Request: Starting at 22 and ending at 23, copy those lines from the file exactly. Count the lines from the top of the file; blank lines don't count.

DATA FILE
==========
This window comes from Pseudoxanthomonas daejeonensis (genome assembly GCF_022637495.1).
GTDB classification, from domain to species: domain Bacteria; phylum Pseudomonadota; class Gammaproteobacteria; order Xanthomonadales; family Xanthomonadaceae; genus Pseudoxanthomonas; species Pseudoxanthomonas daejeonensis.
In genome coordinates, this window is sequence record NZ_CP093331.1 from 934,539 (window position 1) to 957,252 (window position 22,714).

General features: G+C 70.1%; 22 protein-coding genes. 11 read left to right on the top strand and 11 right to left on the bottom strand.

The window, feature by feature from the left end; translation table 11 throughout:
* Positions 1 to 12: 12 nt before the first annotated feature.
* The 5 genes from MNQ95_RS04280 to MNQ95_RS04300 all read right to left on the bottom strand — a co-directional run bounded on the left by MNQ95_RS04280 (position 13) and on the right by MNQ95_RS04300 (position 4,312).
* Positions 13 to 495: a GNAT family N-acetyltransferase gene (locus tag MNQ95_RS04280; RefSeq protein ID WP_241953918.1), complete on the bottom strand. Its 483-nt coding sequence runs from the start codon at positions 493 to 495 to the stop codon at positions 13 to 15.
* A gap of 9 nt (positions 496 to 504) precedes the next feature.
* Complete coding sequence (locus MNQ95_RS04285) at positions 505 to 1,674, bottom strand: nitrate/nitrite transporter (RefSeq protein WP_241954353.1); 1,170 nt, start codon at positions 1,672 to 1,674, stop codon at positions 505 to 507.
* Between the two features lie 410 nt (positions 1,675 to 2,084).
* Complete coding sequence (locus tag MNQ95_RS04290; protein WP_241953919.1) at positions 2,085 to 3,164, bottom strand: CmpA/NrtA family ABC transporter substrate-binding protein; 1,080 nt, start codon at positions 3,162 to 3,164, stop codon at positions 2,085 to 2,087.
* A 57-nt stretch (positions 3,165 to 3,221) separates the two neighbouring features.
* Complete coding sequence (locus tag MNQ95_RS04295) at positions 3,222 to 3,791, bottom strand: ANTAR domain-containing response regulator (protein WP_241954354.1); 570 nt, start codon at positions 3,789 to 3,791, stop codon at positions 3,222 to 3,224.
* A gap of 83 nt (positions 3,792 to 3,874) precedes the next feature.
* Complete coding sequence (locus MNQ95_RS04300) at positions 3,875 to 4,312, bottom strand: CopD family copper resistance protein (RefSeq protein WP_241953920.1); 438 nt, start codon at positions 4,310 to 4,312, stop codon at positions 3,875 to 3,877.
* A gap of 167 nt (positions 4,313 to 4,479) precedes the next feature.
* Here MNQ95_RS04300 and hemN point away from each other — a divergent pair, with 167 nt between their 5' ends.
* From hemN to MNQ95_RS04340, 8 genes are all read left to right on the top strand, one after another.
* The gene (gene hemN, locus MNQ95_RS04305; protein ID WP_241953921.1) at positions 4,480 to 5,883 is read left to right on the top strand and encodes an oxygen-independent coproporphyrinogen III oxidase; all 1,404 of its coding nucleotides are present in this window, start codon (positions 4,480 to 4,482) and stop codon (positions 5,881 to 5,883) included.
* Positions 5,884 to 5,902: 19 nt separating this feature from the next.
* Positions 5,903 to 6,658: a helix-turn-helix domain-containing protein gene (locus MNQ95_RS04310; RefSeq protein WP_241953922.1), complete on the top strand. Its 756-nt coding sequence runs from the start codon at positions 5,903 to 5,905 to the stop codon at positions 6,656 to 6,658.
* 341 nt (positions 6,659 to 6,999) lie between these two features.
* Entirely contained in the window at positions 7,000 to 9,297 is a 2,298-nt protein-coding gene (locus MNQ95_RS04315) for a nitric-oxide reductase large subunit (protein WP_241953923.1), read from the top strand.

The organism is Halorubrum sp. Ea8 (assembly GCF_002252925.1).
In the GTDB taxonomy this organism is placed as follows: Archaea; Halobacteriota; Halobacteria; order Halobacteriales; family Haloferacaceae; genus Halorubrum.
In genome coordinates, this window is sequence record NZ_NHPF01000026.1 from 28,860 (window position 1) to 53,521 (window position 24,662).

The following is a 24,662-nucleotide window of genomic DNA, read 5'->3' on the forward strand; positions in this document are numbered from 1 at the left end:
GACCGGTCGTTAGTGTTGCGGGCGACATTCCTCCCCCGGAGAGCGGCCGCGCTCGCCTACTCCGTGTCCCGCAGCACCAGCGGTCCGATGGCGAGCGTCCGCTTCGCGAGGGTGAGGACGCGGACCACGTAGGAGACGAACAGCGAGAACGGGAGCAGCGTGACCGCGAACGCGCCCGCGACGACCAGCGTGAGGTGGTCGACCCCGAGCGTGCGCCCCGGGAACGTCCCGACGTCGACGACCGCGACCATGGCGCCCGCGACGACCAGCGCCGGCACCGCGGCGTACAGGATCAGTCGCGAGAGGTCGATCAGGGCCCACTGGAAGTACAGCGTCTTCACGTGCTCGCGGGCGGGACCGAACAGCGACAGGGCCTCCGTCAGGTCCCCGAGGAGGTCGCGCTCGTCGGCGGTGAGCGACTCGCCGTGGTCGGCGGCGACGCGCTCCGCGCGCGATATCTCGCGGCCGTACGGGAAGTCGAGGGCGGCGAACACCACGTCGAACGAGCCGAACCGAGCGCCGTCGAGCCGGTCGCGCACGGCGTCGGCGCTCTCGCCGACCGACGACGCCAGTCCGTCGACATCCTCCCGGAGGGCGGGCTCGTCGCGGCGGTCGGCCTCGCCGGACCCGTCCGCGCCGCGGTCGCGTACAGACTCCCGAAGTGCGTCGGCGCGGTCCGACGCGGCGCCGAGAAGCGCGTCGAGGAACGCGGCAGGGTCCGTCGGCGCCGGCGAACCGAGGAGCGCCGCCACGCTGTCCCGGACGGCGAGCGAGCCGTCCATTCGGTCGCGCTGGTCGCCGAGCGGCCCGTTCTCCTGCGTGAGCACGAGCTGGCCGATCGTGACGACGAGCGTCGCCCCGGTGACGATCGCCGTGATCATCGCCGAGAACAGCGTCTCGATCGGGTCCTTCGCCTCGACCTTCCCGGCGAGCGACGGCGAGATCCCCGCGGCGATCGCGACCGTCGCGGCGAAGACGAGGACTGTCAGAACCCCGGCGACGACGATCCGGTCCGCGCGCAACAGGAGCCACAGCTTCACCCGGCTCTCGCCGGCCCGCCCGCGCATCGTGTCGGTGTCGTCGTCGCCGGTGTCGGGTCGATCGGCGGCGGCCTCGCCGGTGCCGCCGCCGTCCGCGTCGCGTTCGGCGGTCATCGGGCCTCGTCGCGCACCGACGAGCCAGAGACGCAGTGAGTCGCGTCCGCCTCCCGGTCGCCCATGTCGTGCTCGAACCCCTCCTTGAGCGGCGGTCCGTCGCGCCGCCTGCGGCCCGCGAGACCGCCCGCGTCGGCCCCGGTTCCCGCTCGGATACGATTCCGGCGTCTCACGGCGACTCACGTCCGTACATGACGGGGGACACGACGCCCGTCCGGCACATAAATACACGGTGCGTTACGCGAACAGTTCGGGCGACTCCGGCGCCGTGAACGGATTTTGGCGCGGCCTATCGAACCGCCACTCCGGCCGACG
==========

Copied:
* Positions 5,903 to 6,658: a helix-turn-helix domain-containing protein gene (locus MNQ95_RS04310; RefSeq protein WP_241953922.1), complete on the top strand. Its 756-nt coding sequence runs from the start codon at positions 5,903 to 5,905 to the stop codon at positions 6,656 to 6,658.
* 341 nt (positions 6,659 to 6,999) lie between these two features.